Having faith in Christ does not show only when we are faced with troubles beyond us, not only when other helpers have failed us, not after we have vainly had recourse to humans and spirits who don’t know their right from their left.

Do we show faith only when God’s presence is seen through spectacular miracles? Or are we able to see also the miracles of every day and thank the Lord for them?

We learned from the first reading from the Book of Exodus that God is in control of our life, he is truly interested in our well-being and will help us achieve his goals in us. In the same way, we learn from the gospel episode also that Jesus, the Lord, is in control. He is the God who alone has power over the sea and the waves, over all evil forces. Our God does not sleep and does not need to be awakened.

The second reading of today, from the Letter to the Hebrews, brings us down to our Archdiocese, to our parishes and stations, where we try to give living expression to our faith in God and in his Son Jesus Christ. The sacred author tells us, among others: “Remember your leaders, those who spoke the word of God to you; consider the outcome of their way of life, and imitate their faith. Jesus Christ is the same yesterday and today and forever…”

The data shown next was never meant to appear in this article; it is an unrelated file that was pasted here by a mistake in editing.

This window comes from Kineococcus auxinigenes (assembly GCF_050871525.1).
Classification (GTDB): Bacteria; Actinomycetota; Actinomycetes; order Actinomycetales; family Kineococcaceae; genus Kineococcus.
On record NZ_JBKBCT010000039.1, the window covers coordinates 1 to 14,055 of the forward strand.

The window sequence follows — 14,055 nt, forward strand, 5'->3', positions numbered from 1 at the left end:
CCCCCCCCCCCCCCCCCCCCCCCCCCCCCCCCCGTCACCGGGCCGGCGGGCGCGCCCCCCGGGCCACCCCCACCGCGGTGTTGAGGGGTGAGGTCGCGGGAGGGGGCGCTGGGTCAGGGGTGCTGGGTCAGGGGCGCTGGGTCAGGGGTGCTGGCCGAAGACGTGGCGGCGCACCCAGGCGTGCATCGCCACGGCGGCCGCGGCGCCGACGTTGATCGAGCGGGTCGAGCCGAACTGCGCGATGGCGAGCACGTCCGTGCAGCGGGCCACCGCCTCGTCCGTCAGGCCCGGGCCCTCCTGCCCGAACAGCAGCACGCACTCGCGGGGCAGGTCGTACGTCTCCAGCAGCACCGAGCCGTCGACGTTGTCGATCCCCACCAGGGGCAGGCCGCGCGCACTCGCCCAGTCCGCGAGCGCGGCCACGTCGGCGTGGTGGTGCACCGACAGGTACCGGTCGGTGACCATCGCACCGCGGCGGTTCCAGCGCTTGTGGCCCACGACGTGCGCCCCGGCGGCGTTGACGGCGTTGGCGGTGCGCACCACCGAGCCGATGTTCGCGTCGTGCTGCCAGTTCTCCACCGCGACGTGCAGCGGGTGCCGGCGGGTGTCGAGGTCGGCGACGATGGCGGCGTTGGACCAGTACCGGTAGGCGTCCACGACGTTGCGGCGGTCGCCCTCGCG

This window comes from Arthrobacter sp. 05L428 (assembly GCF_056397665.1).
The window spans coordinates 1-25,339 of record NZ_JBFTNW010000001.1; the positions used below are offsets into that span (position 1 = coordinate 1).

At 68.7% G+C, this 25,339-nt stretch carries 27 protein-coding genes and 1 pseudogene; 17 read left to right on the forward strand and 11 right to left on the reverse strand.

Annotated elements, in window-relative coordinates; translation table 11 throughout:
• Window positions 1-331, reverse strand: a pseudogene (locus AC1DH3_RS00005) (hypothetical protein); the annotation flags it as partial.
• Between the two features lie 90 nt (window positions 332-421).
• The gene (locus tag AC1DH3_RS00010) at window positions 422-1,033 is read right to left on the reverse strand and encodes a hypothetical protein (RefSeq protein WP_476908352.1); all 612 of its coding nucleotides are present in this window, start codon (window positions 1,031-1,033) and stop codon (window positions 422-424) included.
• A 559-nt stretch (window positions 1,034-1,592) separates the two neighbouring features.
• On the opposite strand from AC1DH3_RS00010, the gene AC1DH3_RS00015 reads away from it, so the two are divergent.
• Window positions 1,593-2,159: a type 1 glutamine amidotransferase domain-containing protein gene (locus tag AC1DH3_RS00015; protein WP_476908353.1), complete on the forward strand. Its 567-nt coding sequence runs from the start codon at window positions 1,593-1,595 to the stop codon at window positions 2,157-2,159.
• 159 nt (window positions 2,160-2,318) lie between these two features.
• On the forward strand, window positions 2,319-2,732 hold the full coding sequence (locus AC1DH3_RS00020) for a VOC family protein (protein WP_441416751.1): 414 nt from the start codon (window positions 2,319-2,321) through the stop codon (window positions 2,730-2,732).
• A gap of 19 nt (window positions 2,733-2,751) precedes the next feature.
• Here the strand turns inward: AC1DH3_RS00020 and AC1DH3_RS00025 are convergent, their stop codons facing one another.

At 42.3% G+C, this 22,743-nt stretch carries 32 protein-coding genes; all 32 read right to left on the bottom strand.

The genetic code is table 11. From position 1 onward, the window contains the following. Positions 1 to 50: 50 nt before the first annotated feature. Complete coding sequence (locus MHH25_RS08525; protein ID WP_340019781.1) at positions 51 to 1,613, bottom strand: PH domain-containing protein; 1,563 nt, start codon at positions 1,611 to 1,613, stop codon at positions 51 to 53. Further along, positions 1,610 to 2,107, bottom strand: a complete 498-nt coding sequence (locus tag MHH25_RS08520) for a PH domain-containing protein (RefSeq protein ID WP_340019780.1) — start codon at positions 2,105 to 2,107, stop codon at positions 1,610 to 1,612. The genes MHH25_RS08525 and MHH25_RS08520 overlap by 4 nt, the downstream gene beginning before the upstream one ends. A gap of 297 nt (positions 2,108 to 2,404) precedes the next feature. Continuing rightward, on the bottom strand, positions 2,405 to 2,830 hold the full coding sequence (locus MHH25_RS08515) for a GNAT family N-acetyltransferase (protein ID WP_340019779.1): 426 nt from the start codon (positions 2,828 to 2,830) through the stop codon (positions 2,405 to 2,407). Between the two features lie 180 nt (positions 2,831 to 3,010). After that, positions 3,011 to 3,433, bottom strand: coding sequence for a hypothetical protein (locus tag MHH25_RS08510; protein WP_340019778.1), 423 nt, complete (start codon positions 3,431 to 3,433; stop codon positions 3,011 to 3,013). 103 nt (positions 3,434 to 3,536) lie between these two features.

If we are gathered here today, it is also to honour those valiant leaders who spoke the word of God to our grandfathers and grandmothers. We are committed to imitating their faith, which was the driving force that enabled them to face and surmount all the difficulties in their path of evangelization. At the same time, we are committed to keeping intact our faith in the person of Jesus Christ who remains the same, yesterday, today and forever.

It is in this spirit that the Archdiocese of Accra is committed to continuing the work of evangelization, mindful that while the faith remains always the same, the manner in which it is presented and preached may vary according to the times and places. The way people think and communicate keeps changing

It is also for this reason that the Archdiocese has been holding synods periodically in order to make sure that in carrying out the missionary mandate, she presents the unchanging Christ to a world that keeps changing. In Jn 14, 26 Jesus said to his disciples: “the Advocate, the Holy Spirit, whom the Father will send in my name, will teach you everything and remind you of all that I have said to you.” In this context I see the task of the Spirit as one of reminding the Church of the unchanging truth and teaching her how to present that truth in the changing world. An example is what emerged from the Council of Jerusalem in Acts 15.

Five years ago, when the Archdiocese of Accra celebrated its 120th Anniversary, the theme was: 120 Years of Catholic Mission: Honouring the past, Celebrating the Present, Building the Future.

This year, as we celebrate the 125th Anniversary, the theme is: 125 Years of Catholic Mission in Accra: Renewing Our Commitment to Evangelization.

In both celebrations, the motto/slogan is the same, namely: Arise, Catholic Faithful, Rejoice and Renew.

We have to conclude that the Archdiocese of Accra intends to engage all her Catholic faithful in an effort to renew her commitment to evangelization and doing so in a joyful manner, precisely as our second reading advises in the verse following today’s passage.